Shortly after the Kosovo conflict ended, you served as administrator of one of its regions close to the Albanian border. What are your memories of this time and how would you rate the current state of Kosovo and the Western Balkans?

I do have fond memories of those times, although the conditions were often very cruel over there and some experiences were very visceral. But my work made sense, I was helping people as well as the region, of which I was the “administrator”. During the first months of my mission, my main objective was to find housing for as many people as possible in a region where two-thirds of it were burned down by the Serbians before they retreated. Standing on a hillock overlooking the village I worked in and counting newly rebuilt roofs of houses was very satisfying. Putting together city councils and taking a part in getting life back on track in decimated villages was a very fulfilling learning experience. I have come to realize how similar the situations are when a society makes the transfer from a non-democratic system to a free and democratic one even when it happens in very different parts of the world. Kosovo, as well as other countries of this area, are still very keen on becoming a part of Europe. The slow speed of the journey towards this goal, as well as unmet expectations and unkept promises are slowly making them more and more impatient and opening the door for other parts of the world to influence them. I see a certain risk there.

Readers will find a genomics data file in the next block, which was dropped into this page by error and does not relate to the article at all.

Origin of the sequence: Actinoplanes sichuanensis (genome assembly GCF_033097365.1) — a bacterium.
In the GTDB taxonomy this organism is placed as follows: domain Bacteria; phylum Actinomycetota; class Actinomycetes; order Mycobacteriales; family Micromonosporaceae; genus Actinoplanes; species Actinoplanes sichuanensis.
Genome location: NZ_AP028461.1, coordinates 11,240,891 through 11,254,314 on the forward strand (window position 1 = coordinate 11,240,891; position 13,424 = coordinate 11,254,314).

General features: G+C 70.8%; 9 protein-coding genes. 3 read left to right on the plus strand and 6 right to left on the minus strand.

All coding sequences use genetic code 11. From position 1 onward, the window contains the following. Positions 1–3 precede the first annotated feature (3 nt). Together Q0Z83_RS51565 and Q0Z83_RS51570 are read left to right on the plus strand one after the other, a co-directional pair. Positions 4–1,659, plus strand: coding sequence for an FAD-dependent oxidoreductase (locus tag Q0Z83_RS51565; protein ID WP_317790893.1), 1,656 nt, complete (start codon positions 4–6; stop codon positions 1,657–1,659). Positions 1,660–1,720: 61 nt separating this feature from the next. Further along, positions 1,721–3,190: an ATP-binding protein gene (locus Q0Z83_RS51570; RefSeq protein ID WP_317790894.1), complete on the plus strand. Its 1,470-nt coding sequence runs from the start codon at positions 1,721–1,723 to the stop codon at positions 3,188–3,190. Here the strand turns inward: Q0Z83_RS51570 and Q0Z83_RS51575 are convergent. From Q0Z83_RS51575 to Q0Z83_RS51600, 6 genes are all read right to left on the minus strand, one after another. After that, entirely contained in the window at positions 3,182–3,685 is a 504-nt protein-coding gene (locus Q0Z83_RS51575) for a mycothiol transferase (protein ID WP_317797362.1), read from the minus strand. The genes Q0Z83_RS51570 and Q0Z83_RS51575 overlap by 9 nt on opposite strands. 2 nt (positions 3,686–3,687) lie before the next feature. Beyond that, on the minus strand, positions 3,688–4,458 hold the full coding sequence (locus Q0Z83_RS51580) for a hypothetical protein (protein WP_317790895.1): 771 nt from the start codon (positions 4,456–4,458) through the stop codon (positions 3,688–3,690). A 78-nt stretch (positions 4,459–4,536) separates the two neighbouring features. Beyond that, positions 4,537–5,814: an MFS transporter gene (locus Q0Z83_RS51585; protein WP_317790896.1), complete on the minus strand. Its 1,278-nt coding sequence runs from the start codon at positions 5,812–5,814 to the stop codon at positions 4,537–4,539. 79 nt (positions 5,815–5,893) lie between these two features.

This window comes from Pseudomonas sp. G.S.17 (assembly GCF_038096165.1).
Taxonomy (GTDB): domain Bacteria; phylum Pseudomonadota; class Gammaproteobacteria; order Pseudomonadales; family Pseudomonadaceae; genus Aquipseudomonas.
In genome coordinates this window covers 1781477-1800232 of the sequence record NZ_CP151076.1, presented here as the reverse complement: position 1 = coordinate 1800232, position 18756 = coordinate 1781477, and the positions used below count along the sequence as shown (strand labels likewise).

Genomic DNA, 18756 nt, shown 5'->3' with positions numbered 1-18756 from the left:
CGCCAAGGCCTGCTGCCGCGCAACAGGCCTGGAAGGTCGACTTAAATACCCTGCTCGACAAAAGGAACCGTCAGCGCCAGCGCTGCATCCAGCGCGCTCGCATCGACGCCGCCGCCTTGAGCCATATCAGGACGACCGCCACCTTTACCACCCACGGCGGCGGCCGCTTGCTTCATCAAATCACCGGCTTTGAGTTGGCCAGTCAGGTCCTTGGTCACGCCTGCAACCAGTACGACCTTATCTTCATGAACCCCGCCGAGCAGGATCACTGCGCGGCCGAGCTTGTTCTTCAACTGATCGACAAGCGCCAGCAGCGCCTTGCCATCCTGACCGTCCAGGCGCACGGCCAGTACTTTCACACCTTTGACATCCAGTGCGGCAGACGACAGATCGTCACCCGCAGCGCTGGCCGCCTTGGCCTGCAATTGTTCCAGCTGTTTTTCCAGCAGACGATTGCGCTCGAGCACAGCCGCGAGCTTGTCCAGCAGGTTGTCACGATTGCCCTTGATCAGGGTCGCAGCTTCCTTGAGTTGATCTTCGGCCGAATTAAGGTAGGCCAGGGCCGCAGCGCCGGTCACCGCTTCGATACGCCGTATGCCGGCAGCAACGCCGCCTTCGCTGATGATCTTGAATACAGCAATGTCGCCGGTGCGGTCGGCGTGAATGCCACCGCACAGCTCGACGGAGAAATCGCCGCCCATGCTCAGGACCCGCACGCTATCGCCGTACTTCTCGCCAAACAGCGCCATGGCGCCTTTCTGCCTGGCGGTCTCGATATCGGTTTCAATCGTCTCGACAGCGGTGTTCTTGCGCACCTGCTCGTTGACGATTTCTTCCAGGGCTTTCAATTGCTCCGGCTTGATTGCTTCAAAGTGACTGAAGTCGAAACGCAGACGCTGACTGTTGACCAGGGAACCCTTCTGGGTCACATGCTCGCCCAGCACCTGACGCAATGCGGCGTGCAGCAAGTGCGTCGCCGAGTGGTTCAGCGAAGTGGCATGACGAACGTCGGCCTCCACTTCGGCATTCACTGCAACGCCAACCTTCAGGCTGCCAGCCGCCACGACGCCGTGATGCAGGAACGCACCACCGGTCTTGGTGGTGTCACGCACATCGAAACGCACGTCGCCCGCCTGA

Should the EU add the Western Balkans as soon as possible then, or do you understand the restraint that the Union is showing in further expanding its numbers based on your experience with this region as well as that of the EU with current Polish and Hungarian governments?

I think that I have already answered this to some extent. The Western Balkans have been a priority of our foreign policy efforts for many years, we have long-term plans, goals, and strategies there, as well as partners that we have experience dealing with.  On the other hand, we must take notice of how slow the local countries are in picking up the standards of how a democratic society should function, which is the reason why some EU countries are hesitant when it comes to incorporating the Balkan countries into the structures of the Union. So we are left with a dilemma – do we insist on strict adherence to all the conditions, and in so doing, push back the process of integrating the Balkans in the EU, while running the risk of the local countries’ growing frustrations being abused by states that consider the EU to be an adversary?